My perfect weekend: Laura Robson, British female No 1
Tennis player Laura Robson, 19, keeps punishing training hours six out of seven days a week, only relaxing on Sundays.
By Rosie Millard, 7:00AM BST 18 Jun 2013
Mondays and Tuesdays are full training days, Wednesday is my half training day, Thursday to Saturday are full days and I have Sundays off.
That’s my usual week at the National Tennis Centre in Roehampton, south-west London. So unless I’m in a tournament, my weekend will start with me coming home from a training session, and having an ice bath.
It’s actual ice with a bit of water in and the baths help train my muscles: I have one most days. I’m in it for 10 minutes up to my shoulders but after two minutes, you don’t feel it at all. Everything just freezes.
I’ve recently started living in a flat in Putney. I used to live with my parents, but they moved to Greece earlier this year after living in Wimbledon for a long time. My two black labrador dogs, Ella and Kiri, have gone over with them, so the evenings are rather lonely and quiet at the moment.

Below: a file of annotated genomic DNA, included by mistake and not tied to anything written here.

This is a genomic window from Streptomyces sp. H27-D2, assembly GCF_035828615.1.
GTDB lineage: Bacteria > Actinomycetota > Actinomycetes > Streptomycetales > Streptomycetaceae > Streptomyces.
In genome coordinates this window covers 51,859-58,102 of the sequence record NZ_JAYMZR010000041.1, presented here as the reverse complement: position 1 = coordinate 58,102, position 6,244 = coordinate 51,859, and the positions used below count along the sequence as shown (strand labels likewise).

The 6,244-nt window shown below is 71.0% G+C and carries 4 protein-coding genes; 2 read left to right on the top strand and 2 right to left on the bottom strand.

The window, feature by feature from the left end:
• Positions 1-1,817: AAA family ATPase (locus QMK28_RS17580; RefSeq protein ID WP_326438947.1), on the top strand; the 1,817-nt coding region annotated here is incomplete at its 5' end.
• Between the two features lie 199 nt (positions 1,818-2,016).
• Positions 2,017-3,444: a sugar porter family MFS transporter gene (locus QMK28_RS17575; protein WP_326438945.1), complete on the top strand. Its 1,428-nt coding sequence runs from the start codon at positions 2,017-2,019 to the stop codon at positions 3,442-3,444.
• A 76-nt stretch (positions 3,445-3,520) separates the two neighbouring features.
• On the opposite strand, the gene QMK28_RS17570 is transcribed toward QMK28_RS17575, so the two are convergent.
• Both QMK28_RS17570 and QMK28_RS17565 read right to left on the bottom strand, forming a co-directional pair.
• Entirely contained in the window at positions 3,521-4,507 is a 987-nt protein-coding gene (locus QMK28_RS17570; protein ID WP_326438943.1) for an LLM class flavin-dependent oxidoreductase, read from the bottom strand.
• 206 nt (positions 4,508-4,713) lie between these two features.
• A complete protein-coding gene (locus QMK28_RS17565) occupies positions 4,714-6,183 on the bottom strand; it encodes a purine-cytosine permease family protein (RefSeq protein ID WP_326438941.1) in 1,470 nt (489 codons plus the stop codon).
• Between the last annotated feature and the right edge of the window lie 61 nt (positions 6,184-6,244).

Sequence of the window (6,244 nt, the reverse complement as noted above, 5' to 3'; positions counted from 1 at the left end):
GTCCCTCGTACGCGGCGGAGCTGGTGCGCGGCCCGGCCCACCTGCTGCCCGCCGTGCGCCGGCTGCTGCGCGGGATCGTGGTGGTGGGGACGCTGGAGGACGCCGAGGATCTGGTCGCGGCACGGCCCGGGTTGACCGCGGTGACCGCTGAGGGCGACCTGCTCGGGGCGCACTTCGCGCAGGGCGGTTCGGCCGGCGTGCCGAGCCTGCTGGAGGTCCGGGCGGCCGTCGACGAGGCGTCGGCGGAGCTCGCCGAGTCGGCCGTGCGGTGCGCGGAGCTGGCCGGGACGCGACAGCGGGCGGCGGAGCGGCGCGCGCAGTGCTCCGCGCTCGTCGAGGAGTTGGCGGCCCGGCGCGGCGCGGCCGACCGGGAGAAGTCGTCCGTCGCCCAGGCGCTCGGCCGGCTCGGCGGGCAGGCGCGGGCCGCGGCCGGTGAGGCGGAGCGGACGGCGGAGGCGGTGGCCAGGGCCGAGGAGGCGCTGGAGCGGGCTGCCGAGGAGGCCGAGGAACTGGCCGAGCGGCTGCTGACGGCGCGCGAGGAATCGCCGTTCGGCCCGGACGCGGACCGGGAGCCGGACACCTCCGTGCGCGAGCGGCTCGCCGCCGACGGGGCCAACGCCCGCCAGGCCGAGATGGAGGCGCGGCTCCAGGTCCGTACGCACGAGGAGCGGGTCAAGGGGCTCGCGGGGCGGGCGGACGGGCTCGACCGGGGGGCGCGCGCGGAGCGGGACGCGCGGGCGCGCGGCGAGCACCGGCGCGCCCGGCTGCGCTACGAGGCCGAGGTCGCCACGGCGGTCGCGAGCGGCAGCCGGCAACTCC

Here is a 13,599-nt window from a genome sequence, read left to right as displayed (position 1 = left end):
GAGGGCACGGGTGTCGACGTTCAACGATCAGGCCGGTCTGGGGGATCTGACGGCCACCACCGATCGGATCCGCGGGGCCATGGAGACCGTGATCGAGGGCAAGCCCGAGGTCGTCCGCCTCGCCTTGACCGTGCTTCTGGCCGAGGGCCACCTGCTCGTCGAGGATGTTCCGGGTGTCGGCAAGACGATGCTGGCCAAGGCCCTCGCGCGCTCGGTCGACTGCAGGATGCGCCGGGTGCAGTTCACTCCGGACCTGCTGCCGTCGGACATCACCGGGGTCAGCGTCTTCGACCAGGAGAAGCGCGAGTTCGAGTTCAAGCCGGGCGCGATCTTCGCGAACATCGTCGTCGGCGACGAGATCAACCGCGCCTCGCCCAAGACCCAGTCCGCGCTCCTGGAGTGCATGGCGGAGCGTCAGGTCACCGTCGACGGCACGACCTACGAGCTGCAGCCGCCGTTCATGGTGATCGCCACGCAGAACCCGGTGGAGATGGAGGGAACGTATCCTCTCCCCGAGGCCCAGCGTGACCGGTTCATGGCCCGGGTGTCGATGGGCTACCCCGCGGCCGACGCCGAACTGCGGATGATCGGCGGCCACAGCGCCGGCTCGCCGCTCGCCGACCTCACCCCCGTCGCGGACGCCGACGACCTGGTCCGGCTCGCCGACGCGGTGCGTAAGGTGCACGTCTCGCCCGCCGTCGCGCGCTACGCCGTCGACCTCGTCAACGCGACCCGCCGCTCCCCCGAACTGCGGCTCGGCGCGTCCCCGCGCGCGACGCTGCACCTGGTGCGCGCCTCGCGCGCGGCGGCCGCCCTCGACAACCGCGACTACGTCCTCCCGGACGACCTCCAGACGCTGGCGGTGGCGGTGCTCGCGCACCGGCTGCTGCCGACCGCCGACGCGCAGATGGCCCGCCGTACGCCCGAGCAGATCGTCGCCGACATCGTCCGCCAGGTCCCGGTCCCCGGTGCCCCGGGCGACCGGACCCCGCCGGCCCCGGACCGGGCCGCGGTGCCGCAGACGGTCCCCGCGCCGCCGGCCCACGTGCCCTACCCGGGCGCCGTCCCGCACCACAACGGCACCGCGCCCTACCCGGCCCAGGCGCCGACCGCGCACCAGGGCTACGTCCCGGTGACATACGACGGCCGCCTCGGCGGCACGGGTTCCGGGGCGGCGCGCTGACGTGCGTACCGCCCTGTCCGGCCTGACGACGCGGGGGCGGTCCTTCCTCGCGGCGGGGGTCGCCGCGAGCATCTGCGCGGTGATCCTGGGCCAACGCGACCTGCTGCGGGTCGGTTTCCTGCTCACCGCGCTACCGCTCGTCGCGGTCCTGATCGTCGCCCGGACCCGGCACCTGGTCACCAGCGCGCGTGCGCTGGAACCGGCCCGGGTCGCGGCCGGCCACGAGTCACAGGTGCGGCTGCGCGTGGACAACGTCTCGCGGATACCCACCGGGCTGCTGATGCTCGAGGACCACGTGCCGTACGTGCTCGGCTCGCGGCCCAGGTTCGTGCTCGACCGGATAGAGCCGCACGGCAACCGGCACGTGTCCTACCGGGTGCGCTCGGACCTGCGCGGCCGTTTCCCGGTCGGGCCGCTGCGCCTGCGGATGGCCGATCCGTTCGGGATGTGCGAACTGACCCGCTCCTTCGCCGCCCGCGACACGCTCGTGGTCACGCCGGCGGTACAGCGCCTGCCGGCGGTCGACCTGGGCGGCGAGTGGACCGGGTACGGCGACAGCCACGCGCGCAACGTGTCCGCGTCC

On Saturday mornings I’m back at Roehampton. I usually hit twice in a practice day, each time for an hour and a half or two hours. What do I do? Sometimes match practice where you play a practice set, or sometimes a mixture of things.
I’ve been doing a lot of work on my serve, because that hasn’t been ideal in the last few tournaments. In practice, it’s all fine. But then you end up serving for the match in a tournament, and the nerves kick in and it doesn’t go to plan at all. I’d say my serve is a work in progress.